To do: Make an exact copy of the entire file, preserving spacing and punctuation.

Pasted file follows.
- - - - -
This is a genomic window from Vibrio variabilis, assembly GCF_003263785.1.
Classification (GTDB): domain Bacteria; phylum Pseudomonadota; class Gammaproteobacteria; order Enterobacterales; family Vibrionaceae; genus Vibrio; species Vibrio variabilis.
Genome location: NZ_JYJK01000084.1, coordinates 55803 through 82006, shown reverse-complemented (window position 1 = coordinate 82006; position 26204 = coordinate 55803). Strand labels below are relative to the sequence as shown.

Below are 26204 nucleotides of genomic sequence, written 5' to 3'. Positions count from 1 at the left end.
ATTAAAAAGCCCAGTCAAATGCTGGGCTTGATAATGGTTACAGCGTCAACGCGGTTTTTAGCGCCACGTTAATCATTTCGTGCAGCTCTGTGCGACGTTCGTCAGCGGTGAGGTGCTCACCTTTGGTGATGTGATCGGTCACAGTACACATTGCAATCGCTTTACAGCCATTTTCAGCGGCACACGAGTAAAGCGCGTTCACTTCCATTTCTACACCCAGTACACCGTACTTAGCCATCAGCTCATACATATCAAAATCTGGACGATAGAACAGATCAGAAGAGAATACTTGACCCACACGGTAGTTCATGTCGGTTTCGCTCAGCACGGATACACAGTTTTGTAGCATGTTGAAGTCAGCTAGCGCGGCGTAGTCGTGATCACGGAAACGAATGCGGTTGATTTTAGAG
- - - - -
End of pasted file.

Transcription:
This is a genomic window from Vibrio variabilis, assembly GCF_003263785.1.
Classification (GTDB): domain Bacteria; phylum Pseudomonadota; class Gammaproteobacteria; order Enterobacterales; family Vibrionaceae; genus Vibrio; species Vibrio variabilis.
Genome location: NZ_JYJK01000084.1, coordinates 55803 through 82006, shown reverse-complemented (window position 1 = coordinate 82006; position 26204 = coordinate 55803). Strand labels below are relative to the sequence as shown.

Below are 26204 nucleotides of genomic sequence, written 5' to 3'. Positions count from 1 at the left end.
ATTAAAAAGCCCAGTCAAATGCTGGGCTTGATAATGGTTACAGCGTCAACGCGGTTTTTAGCGCCACGTTAATCATTTCGTGCAGCTCTGTGCGACGTTCGTCAGCGGTGAGGTGCTCACCTTTGGTGATGTGATCGGTCACAGTACACATTGCAATCGCTTTACAGCCATTTTCAGCGGCACACGAGTAAAGCGCGTTCACTTCCATTTCTACACCCAGTACACCGTACTTAGCCATCAGCTCATACATATCAAAATCTGGACGATAGAACAGATCAGAAGAGAATACTTGACCCACACGGTAGTTCATGTCGGTTTCGCTCAGCACGGATACACAGTTTTGTAGCATGTTGAAGTCAGCTAGCGCGGCGTAGTCGTGATCACGGAAACGAATGCGGTTGATTTTAGAG